The controversy surrounding the personal life of Woody Allen was almost completely avoided at the press conference for the world premiere of Allen’s Rifkin’s Festival in San Sebastian on Friday.
The film, which is set during the San Sebastian film festival, was applauded by the press at the end of the morning screenings, as were the film talents attending the press conference: Actresses Gina Gershon and Elena Anaya and producer Jaume Roures of Spain’s The Mediapro Studio, all in San Sebastián and Allen and actor Wallace Shawn, joining via Zoom from New York.
No reference was made to the polemic that has accompanied the director for years and most recently caused the termination of Allen’s deal with Amazon Studios and the persistent difficulty finding US distribution for his films. Allen has always denied the allegations of abuse by his daughter Dylan Farrow.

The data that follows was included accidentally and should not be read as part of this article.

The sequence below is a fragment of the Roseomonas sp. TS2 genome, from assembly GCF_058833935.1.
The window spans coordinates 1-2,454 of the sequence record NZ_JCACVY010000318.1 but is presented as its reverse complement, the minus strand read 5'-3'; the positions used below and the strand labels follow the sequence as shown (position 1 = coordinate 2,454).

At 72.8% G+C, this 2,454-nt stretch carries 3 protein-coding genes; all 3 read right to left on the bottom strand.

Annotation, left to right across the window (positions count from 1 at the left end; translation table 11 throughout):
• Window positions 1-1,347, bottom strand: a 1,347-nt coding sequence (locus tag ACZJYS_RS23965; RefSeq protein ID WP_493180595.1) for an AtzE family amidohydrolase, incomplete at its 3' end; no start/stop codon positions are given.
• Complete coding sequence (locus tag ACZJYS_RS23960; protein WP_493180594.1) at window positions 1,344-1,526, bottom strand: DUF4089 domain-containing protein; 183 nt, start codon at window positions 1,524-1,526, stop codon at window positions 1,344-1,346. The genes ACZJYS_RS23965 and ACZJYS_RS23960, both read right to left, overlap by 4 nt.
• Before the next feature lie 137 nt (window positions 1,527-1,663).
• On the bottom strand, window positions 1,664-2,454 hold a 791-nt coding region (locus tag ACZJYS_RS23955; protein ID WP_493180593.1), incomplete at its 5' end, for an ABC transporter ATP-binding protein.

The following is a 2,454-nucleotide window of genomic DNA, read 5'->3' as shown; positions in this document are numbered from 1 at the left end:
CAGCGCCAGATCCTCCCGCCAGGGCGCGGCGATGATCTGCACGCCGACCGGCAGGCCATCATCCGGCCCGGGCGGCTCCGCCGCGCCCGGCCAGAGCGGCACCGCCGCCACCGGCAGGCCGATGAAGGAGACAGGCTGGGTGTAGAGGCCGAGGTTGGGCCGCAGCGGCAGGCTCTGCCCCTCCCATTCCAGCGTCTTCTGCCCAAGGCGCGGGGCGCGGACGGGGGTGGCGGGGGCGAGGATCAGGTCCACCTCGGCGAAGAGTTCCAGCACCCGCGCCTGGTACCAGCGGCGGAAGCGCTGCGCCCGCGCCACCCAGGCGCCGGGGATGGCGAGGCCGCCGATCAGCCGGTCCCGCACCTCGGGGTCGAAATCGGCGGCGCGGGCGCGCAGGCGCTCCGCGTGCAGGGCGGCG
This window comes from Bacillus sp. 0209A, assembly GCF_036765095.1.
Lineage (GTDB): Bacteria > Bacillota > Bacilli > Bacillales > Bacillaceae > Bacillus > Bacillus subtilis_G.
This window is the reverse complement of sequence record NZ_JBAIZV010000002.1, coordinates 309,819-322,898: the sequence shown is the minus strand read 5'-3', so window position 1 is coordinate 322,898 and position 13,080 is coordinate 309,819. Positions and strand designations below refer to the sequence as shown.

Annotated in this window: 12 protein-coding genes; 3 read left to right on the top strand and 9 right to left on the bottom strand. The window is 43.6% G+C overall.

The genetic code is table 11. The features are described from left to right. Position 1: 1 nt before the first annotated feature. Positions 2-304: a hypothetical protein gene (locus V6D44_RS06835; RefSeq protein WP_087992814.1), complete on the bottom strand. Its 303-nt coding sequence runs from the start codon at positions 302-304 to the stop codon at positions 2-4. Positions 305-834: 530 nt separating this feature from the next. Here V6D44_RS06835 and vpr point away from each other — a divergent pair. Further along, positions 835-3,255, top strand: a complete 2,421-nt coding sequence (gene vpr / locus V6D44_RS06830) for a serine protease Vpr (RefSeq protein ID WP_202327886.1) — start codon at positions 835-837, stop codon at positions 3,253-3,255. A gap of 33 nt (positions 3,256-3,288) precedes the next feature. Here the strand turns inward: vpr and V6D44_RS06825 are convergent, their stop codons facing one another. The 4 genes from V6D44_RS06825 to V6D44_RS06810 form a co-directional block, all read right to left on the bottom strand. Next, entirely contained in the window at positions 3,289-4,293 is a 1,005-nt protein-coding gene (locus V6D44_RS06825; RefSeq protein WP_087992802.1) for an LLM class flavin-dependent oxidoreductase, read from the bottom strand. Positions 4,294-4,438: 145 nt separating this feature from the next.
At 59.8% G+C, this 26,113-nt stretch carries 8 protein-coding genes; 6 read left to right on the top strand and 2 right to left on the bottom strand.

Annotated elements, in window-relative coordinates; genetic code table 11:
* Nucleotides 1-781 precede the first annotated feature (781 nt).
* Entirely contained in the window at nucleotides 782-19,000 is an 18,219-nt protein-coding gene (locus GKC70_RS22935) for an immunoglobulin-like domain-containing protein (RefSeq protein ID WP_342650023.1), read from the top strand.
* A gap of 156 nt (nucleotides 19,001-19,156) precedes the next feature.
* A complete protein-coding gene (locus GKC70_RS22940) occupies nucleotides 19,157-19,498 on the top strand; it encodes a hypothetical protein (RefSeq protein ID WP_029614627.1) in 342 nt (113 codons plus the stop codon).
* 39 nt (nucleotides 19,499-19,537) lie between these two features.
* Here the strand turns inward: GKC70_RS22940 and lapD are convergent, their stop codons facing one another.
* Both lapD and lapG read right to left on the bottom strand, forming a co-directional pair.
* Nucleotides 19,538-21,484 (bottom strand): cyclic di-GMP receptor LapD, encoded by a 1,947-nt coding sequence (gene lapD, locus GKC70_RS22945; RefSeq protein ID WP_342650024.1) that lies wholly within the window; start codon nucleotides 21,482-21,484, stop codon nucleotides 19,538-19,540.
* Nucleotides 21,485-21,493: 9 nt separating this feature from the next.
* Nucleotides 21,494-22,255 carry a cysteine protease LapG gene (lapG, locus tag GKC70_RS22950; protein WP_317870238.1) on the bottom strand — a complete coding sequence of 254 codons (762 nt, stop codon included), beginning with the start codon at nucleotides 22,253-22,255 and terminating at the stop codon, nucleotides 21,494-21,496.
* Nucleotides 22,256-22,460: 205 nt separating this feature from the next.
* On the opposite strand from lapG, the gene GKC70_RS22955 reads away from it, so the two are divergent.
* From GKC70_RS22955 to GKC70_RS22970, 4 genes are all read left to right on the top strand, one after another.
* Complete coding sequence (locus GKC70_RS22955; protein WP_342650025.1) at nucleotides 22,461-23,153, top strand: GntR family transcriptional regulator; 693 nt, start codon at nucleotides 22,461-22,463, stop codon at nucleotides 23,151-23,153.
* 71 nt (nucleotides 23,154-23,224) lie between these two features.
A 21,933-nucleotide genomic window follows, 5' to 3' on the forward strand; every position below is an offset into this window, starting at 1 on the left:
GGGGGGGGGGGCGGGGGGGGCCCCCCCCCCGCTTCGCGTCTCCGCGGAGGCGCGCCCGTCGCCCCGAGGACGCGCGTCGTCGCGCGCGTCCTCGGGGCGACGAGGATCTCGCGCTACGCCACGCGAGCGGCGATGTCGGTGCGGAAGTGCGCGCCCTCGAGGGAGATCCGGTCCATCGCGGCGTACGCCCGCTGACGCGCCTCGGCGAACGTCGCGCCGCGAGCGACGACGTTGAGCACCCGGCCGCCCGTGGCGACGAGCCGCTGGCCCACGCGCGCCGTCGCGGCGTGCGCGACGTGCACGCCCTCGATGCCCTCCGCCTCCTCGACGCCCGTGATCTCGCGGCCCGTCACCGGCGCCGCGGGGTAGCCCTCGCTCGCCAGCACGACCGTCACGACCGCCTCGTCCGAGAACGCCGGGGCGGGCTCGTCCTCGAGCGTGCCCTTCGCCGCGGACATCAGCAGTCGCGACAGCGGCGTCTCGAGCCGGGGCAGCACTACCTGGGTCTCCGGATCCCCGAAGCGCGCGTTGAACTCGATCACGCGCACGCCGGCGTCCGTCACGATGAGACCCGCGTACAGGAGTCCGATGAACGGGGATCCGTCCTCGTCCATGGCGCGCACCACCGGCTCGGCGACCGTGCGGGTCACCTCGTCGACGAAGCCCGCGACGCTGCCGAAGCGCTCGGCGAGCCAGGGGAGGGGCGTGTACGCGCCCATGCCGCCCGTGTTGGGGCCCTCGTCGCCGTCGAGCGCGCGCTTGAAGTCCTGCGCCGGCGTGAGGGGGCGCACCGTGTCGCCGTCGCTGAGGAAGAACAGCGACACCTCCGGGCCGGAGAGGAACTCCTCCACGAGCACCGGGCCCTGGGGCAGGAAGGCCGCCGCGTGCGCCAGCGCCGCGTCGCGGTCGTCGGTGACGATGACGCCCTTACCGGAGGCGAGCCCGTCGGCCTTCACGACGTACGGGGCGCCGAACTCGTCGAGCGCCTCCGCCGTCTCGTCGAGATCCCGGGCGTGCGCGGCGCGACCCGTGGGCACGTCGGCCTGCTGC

“Woody Allen is a great director, one of the most important in the history of film,” said San Sebastián’s director José Luis Rebordinos, who has a cameo in Rifkin’s Festival. “ It’s not up to me to comment on anything to do with his private life. I’m not a policeman nor a judge. As far as I know, Woody Allen has not been charged nor condemned, if neither the police nor the judicial system found reasons to do so I won’t be the one to do it. I have an enormous respect for his work and I couldn’t be happier with the fact that Rifkin’s Festival is our opening film.”
Via Zoom link, Allen said he was “heartbroken” not to be able to attend the opening night due to the pandemic. He chose to set Rifkin’s Festival in San Sebastián “because the people financing my film [The Mediapro Studio, also behind other Allen titles like Vicky Cristina Barcelona and Midnight in Paris] wanted me to do a film in Spain”.
Having shot in locations including Barcelona and Oviedo, Allen said he recalled how much he had liked attending the San Sebastián film festival in the past “so I thought why not write a film about it?”